Fibromuscular Dysplasia, or FMD, is a disease that causes abnormal cell development in the vessel walls of one or more medium-sized arteries in the body. This can cause narrowing (stenosis), aneurysm or a tear (dissection) in the blood vessels. A narrowing or tear causes a decrease in blood flow, which can have various consequences.
Most Affected Arteries
FMD is most commonly found in the arteries that supply blood to the kidneys (renal arteries) and the arteries in the neck and head, which supply blood to the brain. FMD can also be found in the arteries of the liver, spleen or intestines, of the arms and legs, and in the coronary artery of the heart. More than half of people with this condition have FMD in multiple blood vessels. Click here for an image of the vascular system.
What causes FMD?
The cause of FMD is not yet known. Several theories have emerged from research. FMD has been found in several members of the same family, including twins. This is why it is thought that there may be a genetic cause. But a large number of FMD patients have no relatives with FMD. Some FMD patients have a family history of other vascular problems, such as aneurysms.
String of beads
FMD is not caused by cholesterol plaque (atherosclerosis) or inflammation (vasculitis). The layer of the vessel wall (media, intima, or adventitia) in which the abnormal cell development partially occurs determines the severity of the condition. Several types can be found in a patient. Medial fibroplasia is the most common, 80-90%. On an angiography, the affected artery looks like a string of beads.
More women than men?
FMD is more commonly detected in women than in men, leading to the theory that hormones play an important role in the development of the disease. More recent research suggests that the number of men with FMD is greater than was initially realized; however, FMD is less commonly sought in men.
Worldwide research into causes
Other theories about possible causes of FMD include abnormal development of the arteries that supply blood to the artery walls, resulting in an insufficient supply of oxygen; the anatomical position or movement of the artery in the body; certain drugs and smoking. It is possible however that many factors may contribute to the development of FMD. The causes of fibromuscular dysplasia are being researched worldwide.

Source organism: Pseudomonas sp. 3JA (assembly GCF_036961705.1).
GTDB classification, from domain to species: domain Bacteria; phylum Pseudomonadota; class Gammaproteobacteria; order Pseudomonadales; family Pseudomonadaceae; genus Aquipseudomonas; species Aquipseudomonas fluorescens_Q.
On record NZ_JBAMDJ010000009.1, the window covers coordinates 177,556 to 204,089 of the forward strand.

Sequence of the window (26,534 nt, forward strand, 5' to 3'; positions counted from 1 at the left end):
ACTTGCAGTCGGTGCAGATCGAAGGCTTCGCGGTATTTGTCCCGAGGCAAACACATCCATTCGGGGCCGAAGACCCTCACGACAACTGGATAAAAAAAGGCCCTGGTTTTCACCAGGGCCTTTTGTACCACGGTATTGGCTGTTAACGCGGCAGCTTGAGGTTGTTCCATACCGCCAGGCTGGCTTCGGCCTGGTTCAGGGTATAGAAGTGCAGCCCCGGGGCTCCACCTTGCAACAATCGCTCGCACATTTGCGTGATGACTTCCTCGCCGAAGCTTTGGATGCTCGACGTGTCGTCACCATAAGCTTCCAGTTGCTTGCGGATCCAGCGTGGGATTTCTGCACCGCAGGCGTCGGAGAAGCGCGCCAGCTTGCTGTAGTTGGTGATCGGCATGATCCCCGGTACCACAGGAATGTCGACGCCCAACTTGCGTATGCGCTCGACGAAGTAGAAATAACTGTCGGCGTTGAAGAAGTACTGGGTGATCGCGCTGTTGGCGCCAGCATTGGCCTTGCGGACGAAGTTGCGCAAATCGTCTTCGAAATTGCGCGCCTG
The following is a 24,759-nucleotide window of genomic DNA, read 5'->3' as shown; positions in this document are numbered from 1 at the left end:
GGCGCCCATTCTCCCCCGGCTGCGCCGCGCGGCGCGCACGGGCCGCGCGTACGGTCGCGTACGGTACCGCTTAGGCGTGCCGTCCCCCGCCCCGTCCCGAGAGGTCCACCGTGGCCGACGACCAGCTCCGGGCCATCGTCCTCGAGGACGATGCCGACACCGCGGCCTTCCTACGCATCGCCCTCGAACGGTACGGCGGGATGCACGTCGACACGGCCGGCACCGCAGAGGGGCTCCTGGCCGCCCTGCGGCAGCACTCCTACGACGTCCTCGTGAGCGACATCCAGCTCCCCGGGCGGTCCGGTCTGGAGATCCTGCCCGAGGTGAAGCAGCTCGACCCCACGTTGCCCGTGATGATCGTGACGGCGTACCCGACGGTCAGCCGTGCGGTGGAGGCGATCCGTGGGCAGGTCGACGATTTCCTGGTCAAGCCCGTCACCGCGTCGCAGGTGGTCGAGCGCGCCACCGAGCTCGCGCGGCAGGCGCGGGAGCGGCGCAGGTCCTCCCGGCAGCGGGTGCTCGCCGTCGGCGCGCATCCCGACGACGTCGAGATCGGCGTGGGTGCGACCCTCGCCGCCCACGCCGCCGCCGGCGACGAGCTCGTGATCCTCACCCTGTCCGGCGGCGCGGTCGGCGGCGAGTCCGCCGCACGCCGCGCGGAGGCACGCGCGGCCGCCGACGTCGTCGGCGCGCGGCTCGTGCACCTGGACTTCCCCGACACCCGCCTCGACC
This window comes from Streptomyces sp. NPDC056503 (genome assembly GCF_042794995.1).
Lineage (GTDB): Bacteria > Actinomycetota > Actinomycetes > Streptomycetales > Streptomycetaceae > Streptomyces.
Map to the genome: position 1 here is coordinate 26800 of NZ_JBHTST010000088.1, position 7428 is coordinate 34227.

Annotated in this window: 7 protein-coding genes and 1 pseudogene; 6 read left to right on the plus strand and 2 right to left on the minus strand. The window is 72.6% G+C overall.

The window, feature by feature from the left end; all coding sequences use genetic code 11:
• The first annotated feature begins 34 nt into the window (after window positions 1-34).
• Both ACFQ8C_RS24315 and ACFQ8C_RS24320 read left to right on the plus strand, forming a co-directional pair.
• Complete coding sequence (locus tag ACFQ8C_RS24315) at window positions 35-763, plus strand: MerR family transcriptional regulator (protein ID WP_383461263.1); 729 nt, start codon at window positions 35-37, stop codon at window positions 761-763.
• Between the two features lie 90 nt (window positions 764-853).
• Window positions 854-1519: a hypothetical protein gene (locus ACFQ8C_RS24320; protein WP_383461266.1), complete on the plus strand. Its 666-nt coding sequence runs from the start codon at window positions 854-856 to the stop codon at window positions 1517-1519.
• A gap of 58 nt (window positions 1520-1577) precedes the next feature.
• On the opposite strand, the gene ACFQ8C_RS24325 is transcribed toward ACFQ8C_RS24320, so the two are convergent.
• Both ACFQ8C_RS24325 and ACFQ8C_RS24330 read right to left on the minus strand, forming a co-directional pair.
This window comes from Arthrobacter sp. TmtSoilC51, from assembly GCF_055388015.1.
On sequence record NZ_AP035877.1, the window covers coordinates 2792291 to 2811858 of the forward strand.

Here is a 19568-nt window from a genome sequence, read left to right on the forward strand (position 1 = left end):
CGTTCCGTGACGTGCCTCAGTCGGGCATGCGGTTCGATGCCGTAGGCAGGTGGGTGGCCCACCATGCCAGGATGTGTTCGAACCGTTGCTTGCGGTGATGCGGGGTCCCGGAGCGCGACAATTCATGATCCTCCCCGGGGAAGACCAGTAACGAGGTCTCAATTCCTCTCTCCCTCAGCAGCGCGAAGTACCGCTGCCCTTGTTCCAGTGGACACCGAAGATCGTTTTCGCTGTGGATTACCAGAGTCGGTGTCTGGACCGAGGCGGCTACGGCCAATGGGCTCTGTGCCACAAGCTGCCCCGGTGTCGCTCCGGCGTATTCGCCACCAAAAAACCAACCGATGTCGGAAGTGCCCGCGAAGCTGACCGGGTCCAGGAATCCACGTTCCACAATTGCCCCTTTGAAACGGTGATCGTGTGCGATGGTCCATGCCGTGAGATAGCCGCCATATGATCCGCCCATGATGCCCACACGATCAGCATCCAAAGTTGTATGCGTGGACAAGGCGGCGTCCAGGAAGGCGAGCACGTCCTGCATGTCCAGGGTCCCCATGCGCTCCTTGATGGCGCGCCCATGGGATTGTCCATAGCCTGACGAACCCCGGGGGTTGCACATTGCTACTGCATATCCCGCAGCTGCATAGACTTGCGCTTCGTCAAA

Who has FMD
FMD is more common in women than in men, although the condition also occurs in men. FMD can occur at any age. In children with FMD, the condition is more often manifested by constriction than by dissections in the arteries. In children, FMD appears to be more common in the renal and intestinal arteries than in the carotid arteries.
How common is FMD?Kralensnoer
It is difficult to determine how often FMD occurs. People with a very mild form of FMD often have no symptoms, so the condition goes undetected. Since the diagnosis of FMD is often made too late and doctors are often unfamiliar with the condition, FMD is probably more common than is realized. It is estimated that 3 to 5% of the US population has FMD. Translated to our country, that is about 680,000 Dutch people.
Other Conditions Associated with FMD
The Ehlers-Danlos vascular subtype (type IV) is associated with the most common form of FMD known as “medial fibroplasia”. This syndrome should be considered in patients with multiple aneurysms and/or dissections in the arteries, in addition to the typical angiographic picture of FMD. There are isolated reports of FMD being associated with other conditions, including Alport’s syndrome, pheochromocytoma, Marfan’s syndrome, and Takayasu’s arteritis. Recent research shows that in patients with FMD, there may be a relationship with other conditions, such as osteoporosis, incipient spinal wear and fibrous dysplasia. Furthermore, in FMD patients, an S-curve is often seen in the internal carotid artery.
Click here for Lucy Raden’s story and here for her blog about climbing the Alpe d’Huez.
Click here for the story of a patient this has happened to.
Below you will find a number of interesting articles (mainly in English) about FMD
The FMD group Netherlands, in collaboration with prof. dr. P.W. de Leeuw, professor of Internal Medicine at the UMC+ in Maastricht, has created a site where you can find extensive information about FMD.